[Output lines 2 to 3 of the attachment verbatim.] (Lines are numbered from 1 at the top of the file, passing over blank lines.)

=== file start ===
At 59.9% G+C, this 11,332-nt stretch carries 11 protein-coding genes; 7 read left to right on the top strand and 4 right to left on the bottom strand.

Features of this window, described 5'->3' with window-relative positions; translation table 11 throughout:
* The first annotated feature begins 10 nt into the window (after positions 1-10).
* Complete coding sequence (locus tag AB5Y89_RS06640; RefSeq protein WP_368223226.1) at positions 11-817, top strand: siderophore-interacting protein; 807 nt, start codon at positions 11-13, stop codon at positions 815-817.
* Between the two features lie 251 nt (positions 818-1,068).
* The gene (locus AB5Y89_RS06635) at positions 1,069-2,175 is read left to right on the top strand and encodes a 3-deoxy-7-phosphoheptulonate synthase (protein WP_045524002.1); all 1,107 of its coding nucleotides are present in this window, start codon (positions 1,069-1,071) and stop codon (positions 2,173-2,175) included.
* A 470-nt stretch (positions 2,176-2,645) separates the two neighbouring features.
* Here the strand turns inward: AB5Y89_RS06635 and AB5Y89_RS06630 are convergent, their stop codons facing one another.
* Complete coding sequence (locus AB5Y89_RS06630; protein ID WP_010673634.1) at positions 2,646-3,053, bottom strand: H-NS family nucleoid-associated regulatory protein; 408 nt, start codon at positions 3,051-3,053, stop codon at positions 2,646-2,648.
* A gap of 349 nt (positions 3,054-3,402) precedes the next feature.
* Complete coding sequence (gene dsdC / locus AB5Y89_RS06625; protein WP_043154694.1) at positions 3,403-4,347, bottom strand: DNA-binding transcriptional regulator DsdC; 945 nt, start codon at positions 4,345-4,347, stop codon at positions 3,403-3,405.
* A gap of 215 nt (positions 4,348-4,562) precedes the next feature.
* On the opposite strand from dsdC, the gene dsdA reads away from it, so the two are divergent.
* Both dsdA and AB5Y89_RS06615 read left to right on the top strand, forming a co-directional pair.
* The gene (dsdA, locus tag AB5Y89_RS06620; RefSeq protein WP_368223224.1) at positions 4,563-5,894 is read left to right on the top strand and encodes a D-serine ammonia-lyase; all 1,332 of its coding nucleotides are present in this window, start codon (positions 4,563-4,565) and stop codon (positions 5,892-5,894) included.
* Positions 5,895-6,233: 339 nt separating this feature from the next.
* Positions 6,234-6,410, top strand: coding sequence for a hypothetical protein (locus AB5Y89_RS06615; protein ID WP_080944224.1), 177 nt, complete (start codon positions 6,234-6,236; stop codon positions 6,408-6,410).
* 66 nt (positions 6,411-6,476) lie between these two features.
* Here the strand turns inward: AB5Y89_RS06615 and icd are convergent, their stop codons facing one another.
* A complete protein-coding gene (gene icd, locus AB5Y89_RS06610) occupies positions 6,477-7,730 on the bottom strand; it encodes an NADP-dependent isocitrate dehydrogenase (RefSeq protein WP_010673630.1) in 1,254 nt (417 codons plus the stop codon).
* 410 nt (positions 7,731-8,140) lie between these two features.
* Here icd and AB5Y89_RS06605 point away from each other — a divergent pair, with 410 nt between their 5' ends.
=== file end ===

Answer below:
Features of this window, described 5'->3' with window-relative positions; translation table 11 throughout:
* The first annotated feature begins 10 nt into the window (after positions 1-10).